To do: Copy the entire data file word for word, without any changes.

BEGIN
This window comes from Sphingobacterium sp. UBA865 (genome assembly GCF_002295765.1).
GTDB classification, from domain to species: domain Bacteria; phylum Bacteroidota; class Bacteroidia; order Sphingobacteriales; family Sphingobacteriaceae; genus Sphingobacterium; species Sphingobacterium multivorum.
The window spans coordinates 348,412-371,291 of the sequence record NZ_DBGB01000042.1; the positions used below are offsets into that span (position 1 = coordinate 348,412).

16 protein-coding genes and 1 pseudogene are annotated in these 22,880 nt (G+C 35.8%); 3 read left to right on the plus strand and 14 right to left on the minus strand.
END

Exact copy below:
This window comes from Sphingobacterium sp. UBA865 (genome assembly GCF_002295765.1).
GTDB classification, from domain to species: domain Bacteria; phylum Bacteroidota; class Bacteroidia; order Sphingobacteriales; family Sphingobacteriaceae; genus Sphingobacterium; species Sphingobacterium multivorum.
The window spans coordinates 348,412-371,291 of the sequence record NZ_DBGB01000042.1; the positions used below are offsets into that span (position 1 = coordinate 348,412).

16 protein-coding genes and 1 pseudogene are annotated in these 22,880 nt (G+C 35.8%); 3 read left to right on the plus strand and 14 right to left on the minus strand.